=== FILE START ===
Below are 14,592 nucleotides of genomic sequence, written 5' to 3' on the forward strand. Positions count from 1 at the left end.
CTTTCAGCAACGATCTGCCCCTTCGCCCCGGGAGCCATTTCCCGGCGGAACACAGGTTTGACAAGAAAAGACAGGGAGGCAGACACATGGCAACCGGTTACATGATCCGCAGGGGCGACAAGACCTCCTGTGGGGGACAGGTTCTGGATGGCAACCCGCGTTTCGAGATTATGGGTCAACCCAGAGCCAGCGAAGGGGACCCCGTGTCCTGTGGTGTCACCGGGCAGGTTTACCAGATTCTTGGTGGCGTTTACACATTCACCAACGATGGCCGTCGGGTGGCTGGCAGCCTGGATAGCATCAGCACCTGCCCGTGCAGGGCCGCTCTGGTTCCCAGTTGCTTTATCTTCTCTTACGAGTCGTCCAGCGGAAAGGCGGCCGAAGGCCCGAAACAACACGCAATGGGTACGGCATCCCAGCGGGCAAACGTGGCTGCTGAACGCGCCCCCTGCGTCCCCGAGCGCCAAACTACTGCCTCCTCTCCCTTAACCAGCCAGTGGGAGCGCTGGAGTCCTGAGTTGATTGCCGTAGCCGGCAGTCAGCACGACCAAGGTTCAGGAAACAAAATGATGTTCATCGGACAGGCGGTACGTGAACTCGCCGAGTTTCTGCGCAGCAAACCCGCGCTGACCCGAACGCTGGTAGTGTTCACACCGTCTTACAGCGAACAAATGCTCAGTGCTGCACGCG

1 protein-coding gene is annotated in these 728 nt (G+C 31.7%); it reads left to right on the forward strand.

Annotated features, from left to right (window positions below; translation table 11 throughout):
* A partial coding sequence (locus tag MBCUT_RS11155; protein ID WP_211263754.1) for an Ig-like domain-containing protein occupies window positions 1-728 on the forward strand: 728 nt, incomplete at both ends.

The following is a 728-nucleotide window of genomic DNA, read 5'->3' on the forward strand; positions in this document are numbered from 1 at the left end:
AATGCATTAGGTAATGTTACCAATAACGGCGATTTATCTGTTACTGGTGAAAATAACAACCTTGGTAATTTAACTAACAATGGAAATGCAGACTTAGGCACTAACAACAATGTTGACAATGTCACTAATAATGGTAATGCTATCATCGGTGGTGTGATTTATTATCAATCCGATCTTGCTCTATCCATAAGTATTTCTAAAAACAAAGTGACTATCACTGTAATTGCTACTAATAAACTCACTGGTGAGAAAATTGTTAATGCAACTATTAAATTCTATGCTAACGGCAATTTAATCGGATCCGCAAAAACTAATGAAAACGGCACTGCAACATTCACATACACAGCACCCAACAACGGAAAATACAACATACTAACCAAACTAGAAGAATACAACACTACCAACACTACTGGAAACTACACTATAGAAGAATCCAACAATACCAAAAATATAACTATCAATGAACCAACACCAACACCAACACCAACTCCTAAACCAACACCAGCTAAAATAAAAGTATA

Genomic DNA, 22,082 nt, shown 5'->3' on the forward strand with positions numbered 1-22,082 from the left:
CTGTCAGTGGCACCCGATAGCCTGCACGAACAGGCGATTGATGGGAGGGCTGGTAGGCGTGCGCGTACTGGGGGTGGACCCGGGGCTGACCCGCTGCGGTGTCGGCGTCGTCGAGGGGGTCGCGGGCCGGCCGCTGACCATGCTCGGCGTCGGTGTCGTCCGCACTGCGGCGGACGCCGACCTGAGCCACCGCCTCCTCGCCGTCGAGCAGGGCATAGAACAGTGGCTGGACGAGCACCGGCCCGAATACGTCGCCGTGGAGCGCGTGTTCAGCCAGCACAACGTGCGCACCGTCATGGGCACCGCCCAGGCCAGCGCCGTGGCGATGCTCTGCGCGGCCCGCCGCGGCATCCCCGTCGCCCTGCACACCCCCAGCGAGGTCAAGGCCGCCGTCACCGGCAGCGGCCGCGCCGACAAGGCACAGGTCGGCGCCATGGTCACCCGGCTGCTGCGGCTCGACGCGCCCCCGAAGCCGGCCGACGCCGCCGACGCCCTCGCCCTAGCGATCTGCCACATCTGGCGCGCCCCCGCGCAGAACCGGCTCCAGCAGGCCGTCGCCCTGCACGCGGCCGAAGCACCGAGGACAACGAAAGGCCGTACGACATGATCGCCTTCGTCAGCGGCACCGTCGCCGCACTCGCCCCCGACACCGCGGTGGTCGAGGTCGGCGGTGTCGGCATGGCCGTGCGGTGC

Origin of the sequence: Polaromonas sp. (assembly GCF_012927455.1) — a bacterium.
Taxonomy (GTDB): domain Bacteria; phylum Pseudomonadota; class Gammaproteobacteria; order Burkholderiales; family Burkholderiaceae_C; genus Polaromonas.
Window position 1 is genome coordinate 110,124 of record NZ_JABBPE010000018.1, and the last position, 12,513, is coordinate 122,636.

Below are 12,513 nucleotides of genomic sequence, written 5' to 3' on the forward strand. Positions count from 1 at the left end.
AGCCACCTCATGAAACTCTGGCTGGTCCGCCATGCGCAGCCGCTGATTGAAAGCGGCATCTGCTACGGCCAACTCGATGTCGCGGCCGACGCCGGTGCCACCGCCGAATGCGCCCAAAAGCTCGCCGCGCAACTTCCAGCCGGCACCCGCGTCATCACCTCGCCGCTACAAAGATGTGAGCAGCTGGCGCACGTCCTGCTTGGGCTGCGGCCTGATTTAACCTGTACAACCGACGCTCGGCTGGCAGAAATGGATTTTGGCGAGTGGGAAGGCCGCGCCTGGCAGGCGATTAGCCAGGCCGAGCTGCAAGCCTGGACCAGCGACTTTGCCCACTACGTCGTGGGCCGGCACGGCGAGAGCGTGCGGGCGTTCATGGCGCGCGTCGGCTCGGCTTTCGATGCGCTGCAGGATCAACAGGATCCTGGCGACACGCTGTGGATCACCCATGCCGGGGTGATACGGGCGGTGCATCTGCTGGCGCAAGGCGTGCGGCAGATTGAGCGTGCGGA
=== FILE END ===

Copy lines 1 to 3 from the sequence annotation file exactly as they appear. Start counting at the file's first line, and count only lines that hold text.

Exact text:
Below are 14,592 nucleotides of genomic sequence, written 5' to 3' on the forward strand. Positions count from 1 at the left end.
CTTTCAGCAACGATCTGCCCCTTCGCCCCGGGAGCCATTTCCCGGCGGAACACAGGTTTGACAAGAAAAGACAGGGAGGCAGACACATGGCAACCGGTTACATGATCCGCAGGGGCGACAAGACCTCCTGTGGGGGACAGGTTCTGGATGGCAACCCGCGTTTCGAGATTATGGGTCAACCCAGAGCCAGCGAAGGGGACCCCGTGTCCTGTGGTGTCACCGGGCAGGTTTACCAGATTCTTGGTGGCGTTTACACATTCACCAACGATGGCCGTCGGGTGGCTGGCAGCCTGGATAGCATCAGCACCTGCCCGTGCAGGGCCGCTCTGGTTCCCAGTTGCTTTATCTTCTCTTACGAGTCGTCCAGCGGAAAGGCGGCCGAAGGCCCGAAACAACACGCAATGGGTACGGCATCCCAGCGGGCAAACGTGGCTGCTGAACGCGCCCCCTGCGTCCCCGAGCGCCAAACTACTGCCTCCTCTCCCTTAACCAGCCAGTGGGAGCGCTGGAGTCCTGAGTTGATTGCCGTAGCCGGCAGTCAGCACGACCAAGGTTCAGGAAACAAAATGATGTTCATCGGACAGGCGGTACGTGAACTCGCCGAGTTTCTGCGCAGCAAACCCGCGCTGACCCGAACGCTGGTAGTGTTCACACCGTCTTACAGCGAACAAATGCTCAGTGCTGCACGCG

1 protein-coding gene is annotated in these 728 nt (G+C 31.7%); it reads left to right on the forward strand.